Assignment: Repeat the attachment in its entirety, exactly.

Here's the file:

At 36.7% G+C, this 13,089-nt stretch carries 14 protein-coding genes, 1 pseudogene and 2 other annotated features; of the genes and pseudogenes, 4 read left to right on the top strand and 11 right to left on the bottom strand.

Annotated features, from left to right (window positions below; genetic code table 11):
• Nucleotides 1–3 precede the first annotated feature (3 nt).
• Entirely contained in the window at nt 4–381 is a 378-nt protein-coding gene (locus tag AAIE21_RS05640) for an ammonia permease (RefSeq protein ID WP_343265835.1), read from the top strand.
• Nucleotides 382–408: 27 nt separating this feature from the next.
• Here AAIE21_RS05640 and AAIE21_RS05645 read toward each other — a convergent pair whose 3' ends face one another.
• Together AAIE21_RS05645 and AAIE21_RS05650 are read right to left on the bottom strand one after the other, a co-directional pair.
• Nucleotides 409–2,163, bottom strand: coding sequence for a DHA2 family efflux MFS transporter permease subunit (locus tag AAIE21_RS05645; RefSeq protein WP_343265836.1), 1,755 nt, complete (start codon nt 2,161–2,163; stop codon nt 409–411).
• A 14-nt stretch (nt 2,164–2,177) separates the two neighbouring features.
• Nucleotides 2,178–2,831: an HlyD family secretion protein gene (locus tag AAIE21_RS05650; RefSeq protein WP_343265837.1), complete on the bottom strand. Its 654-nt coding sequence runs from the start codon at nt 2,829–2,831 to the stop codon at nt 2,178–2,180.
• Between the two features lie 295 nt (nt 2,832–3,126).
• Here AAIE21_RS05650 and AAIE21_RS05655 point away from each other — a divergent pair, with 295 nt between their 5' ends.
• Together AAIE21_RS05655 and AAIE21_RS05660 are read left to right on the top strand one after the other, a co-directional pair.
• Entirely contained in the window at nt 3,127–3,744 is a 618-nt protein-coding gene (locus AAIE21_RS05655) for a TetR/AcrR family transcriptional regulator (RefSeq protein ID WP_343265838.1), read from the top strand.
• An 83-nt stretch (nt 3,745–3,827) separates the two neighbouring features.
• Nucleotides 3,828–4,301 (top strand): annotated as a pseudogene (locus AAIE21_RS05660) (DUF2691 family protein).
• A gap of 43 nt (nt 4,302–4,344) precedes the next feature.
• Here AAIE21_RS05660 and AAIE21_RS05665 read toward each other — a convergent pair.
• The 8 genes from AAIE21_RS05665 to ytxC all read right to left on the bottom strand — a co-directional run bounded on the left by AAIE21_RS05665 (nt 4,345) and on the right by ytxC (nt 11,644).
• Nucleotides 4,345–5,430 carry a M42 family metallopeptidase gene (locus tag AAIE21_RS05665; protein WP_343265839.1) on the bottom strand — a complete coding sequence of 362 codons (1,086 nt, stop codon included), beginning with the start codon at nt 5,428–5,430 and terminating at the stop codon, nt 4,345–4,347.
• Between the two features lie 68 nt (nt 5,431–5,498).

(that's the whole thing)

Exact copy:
At 36.7% G+C, this 13,089-nt stretch carries 14 protein-coding genes, 1 pseudogene and 2 other annotated features; of the genes and pseudogenes, 4 read left to right on the top strand and 11 right to left on the bottom strand.

Annotated features, from left to right (window positions below; genetic code table 11):
• Nucleotides 1–3 precede the first annotated feature (3 nt).
• Entirely contained in the window at nt 4–381 is a 378-nt protein-coding gene (locus tag AAIE21_RS05640) for an ammonia permease (RefSeq protein ID WP_343265835.1), read from the top strand.
• Nucleotides 382–408: 27 nt separating this feature from the next.
• Here AAIE21_RS05640 and AAIE21_RS05645 read toward each other — a convergent pair whose 3' ends face one another.
• Together AAIE21_RS05645 and AAIE21_RS05650 are read right to left on the bottom strand one after the other, a co-directional pair.
• Nucleotides 409–2,163, bottom strand: coding sequence for a DHA2 family efflux MFS transporter permease subunit (locus tag AAIE21_RS05645; RefSeq protein WP_343265836.1), 1,755 nt, complete (start codon nt 2,161–2,163; stop codon nt 409–411).
• A 14-nt stretch (nt 2,164–2,177) separates the two neighbouring features.
• Nucleotides 2,178–2,831: an HlyD family secretion protein gene (locus tag AAIE21_RS05650; RefSeq protein WP_343265837.1), complete on the bottom strand. Its 654-nt coding sequence runs from the start codon at nt 2,829–2,831 to the stop codon at nt 2,178–2,180.
• Between the two features lie 295 nt (nt 2,832–3,126).
• Here AAIE21_RS05650 and AAIE21_RS05655 point away from each other — a divergent pair, with 295 nt between their 5' ends.
• Together AAIE21_RS05655 and AAIE21_RS05660 are read left to right on the top strand one after the other, a co-directional pair.
• Entirely contained in the window at nt 3,127–3,744 is a 618-nt protein-coding gene (locus AAIE21_RS05655) for a TetR/AcrR family transcriptional regulator (RefSeq protein ID WP_343265838.1), read from the top strand.
• An 83-nt stretch (nt 3,745–3,827) separates the two neighbouring features.
• Nucleotides 3,828–4,301 (top strand): annotated as a pseudogene (locus AAIE21_RS05660) (DUF2691 family protein).
• A gap of 43 nt (nt 4,302–4,344) precedes the next feature.
• Here AAIE21_RS05660 and AAIE21_RS05665 read toward each other — a convergent pair.
• The 8 genes from AAIE21_RS05665 to ytxC all read right to left on the bottom strand — a co-directional run bounded on the left by AAIE21_RS05665 (nt 4,345) and on the right by ytxC (nt 11,644).
• Nucleotides 4,345–5,430 carry a M42 family metallopeptidase gene (locus tag AAIE21_RS05665; protein WP_343265839.1) on the bottom strand — a complete coding sequence of 362 codons (1,086 nt, stop codon included), beginning with the start codon at nt 5,428–5,430 and terminating at the stop codon, nt 4,345–4,347.
• Between the two features lie 68 nt (nt 5,431–5,498).